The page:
That’s a distortion of what I told Kantrow, who makes it sound as if I only wrote about Taibbi’s piece because she emailed me, which is false. It’s also false that I told her it would run “tomorrow,” as you can see in the full text of my email to her:

Hey, Yvette,
Indeed Goldman is one of our funders, but that doesn’t have anything to do with why I haven’t written about the Taibbi piece. That’s just my fault.
I didn’t get around to reading it until a couple of days ago because I didn’t have a copy of the mag (I work from DC and not in our publication-infested HQ in Morningside Heights), and RS didn’t put it online. I’m opposed to stealing people’s content, like some sites have done in posting PDFs of the story, so I didn’t read it there.
Right now, I’m finishing up a post on Goldman Sachs coverage for today in which I try to loop in Taibbi’s piece to make a bigger point. That should be up in an hour or two. My boss Dean Starkman handles all The Audit’s fundraising stuff and I haven’t participated in any of it. So it’d be best to talk to him about this.

Have a good one,

I’ll also point out that I’m hardly the only business journalist who didn’t read Taibbi’s piece for a while. Justin Fox of Time for instance, didn’t either, for many of the same reasons.

We’ve never claimed at The Audit to be a comprehensive review of everything out there. In fact, if you’ll notice, I blog and focus most of my attention on newspapers. I hadn’t got around to writing about Taibbi’s piece, but I also hadn’t got around to writing about Michael Lewis’ big piece on AIG in Vanity Fair or Connie Bruck’s Angelo Mozilo profile in New Yorker. Neither has made the splash Taibbi’s piece has made, but they’re important works.

I’d also point out that I didn’t get around to writing about Taibbi’s piece on AIG in March—which if not as talked about as his Goldman one, was a close second. AIG is not an Audit funder, by the way.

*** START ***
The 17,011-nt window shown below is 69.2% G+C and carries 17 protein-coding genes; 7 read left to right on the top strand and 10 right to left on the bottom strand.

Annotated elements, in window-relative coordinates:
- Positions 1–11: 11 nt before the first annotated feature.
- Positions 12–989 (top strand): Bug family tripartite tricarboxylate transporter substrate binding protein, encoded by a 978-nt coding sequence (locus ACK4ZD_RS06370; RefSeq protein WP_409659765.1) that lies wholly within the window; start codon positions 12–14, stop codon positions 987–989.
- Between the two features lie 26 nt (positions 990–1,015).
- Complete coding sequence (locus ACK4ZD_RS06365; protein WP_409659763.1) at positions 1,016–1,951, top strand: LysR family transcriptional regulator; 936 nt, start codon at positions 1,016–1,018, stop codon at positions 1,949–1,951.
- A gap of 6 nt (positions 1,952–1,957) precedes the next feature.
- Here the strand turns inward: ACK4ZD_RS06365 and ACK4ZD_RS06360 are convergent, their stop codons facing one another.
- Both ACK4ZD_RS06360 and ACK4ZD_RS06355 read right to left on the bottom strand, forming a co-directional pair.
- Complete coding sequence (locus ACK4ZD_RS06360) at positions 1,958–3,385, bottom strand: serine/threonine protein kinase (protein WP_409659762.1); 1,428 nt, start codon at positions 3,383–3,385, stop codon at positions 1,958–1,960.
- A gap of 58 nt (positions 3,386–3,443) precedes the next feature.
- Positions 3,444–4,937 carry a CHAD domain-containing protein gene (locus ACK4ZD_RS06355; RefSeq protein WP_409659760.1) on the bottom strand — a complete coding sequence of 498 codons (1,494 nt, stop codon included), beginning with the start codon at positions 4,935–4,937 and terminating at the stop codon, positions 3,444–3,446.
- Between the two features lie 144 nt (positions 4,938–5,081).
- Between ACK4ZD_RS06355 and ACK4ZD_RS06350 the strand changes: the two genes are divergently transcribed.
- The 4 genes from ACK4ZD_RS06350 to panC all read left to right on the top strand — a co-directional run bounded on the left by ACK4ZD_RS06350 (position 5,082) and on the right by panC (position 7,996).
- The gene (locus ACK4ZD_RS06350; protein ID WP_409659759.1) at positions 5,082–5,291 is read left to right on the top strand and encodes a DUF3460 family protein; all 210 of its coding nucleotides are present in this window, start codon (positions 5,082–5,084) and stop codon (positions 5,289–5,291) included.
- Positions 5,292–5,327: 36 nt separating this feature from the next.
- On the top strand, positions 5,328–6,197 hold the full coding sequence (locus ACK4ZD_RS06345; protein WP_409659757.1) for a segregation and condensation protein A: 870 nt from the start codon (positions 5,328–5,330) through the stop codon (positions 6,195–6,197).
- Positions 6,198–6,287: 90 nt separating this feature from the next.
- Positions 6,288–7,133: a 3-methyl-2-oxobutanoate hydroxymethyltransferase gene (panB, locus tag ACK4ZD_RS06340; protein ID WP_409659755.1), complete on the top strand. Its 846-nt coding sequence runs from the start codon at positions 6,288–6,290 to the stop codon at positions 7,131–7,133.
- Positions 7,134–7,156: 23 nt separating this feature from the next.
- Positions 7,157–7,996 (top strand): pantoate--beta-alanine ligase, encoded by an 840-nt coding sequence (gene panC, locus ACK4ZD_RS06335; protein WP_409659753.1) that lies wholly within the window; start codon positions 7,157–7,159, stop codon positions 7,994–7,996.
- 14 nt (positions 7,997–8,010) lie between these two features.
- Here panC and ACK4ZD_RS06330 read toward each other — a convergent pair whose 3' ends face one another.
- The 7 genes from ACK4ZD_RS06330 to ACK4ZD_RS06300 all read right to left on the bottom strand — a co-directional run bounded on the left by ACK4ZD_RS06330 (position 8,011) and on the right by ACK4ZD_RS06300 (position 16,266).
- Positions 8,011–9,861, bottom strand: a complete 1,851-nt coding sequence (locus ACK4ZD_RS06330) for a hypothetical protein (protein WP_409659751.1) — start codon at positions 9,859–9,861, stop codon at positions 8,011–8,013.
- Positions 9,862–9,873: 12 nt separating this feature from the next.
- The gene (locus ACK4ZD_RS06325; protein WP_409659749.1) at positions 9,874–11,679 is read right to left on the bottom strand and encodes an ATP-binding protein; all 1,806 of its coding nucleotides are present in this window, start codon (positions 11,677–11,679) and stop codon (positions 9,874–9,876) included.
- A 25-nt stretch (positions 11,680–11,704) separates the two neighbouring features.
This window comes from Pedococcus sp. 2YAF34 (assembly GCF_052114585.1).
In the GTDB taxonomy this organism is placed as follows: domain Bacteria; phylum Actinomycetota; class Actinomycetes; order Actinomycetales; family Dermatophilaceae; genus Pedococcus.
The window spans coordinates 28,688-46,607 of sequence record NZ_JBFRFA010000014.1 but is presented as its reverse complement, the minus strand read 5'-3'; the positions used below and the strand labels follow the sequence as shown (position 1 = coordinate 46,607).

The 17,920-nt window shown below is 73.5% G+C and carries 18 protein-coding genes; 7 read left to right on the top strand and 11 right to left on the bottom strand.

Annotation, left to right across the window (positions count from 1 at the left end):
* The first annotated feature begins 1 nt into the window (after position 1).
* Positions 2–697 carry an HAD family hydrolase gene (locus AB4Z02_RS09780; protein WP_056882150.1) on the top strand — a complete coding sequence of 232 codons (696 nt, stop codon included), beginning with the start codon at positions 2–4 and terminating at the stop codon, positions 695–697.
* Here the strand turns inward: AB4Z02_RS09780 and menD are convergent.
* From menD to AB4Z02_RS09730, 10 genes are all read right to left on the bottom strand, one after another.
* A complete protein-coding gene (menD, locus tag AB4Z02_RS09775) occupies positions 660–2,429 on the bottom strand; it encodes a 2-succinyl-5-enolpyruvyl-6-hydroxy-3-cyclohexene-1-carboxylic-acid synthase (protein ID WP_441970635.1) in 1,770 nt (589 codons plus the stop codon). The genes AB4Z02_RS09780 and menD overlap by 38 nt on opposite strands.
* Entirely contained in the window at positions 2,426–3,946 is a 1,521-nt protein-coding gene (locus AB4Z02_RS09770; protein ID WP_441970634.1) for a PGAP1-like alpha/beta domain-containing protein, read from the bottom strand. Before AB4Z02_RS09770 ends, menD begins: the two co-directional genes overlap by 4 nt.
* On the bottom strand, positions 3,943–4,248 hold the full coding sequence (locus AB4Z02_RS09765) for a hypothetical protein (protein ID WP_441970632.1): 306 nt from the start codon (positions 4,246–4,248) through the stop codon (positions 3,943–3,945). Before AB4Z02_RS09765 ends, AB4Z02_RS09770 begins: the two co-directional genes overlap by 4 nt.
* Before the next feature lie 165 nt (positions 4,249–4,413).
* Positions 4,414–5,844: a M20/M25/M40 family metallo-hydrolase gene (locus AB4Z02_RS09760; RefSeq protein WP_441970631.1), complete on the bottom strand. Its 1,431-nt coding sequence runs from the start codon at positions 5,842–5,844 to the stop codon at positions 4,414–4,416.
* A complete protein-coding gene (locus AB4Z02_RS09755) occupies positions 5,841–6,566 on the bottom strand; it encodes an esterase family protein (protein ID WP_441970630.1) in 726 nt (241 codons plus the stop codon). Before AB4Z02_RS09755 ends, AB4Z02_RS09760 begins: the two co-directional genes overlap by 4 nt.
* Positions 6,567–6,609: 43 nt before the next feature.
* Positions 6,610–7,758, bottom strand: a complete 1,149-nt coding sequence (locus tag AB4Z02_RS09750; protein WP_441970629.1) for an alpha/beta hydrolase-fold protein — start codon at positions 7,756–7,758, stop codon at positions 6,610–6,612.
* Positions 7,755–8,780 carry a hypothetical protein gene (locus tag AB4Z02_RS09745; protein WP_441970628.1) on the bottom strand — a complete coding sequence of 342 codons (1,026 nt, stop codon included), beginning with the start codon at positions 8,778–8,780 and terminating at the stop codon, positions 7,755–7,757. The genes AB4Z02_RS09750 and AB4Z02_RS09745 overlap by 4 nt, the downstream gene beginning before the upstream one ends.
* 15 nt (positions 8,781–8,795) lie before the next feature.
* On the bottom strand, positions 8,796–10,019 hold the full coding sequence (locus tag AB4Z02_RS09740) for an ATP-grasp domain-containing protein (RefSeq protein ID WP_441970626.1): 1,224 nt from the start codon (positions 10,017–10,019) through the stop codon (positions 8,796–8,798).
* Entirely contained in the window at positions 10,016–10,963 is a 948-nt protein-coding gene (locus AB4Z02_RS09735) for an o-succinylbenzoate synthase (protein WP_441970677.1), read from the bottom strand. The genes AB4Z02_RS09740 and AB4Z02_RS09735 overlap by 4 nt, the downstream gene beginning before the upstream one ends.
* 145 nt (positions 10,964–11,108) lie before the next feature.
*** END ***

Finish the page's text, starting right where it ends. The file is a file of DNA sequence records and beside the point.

The Audit has never made any claims to be completist. We’d love to critique everything, but our resources are limited. And, you know, we try to do things that go beyond merely reacting to the article of the day, such as this deconstruction of business failures pre-crisis.

I went back to the archives to see if I could find one time we’ve mentioned Goldman Sachs in a positive light but couldn’t find one. We have been hard on Wall Street, including and perhaps especially Goldman.

Here’s a post from July 7 in which I asked if a prosecutor’s statement means that Goldman has the power to manipulate markets in unfair ways and called for the press to dig into that area (with a follow-up highlighting it again three days later). Weirdly, Kantrow cites this as evidence that we were covering up the Taibbi piece.

Still, nothing was forthcoming — a state of affairs that got stranger when an Audit piece on the Goldman Sachs code-theft case linked to two stories on the powers of “Government Sachs” but made no mention of Taibbi’s blockbuster. Now, we understand that The Audit isn’t necessarily comprehensive. But we were also tempted to speculate that the silence may stem from the fact that Goldman is one of The Audit’s backers. In fact, reacting to the brouhaha over The Washington Post’s fundraising “salons,” The Audit recently disclosed that it holds semiannual breakfasts for its funders and potential funders, including Goldman and Citigroup Inc.

But that’s made even stranger by the fact that Kantrow admits that The Audit has hammered Goldman.

That could make it decidedly awkward for the site to deal with Taibbi’s takedown. It’s a tough situation. Praise Taibbi and piss off a funder; tear the story apart and look like its mouthpiece. Still, The Audit has not shied from criticizing Goldman in the past; it even got into a public spat with Goldman spokesman Lucas van Praag over its take on the firm’s role in the AIG bailout and how it benefited from it.

Which we have. Here’s Audit CEO Dean Starkman zeroing in on Goldman last fall, calling the events “Goldman’s Backdoor Bailout. And more here and here. Here’s that “spat” Dean got into with Goldman last year.

Here’s one from April in which I took the press to task for not nailing Goldman on its first-quarter earnings chicanery. And for not giving more play to a massive mortgage settlement the firm paid to Massachusetts (with a follow-up).

There’s a lot more like that in the archives. Go have a look.

Ryan Chittum is a former Wall Street Journal reporter, and deputy editor of The Audit, CJR's business section. If you see notable business journalism, give him a heads-up at Follow him on Twitter at @ryanchittum.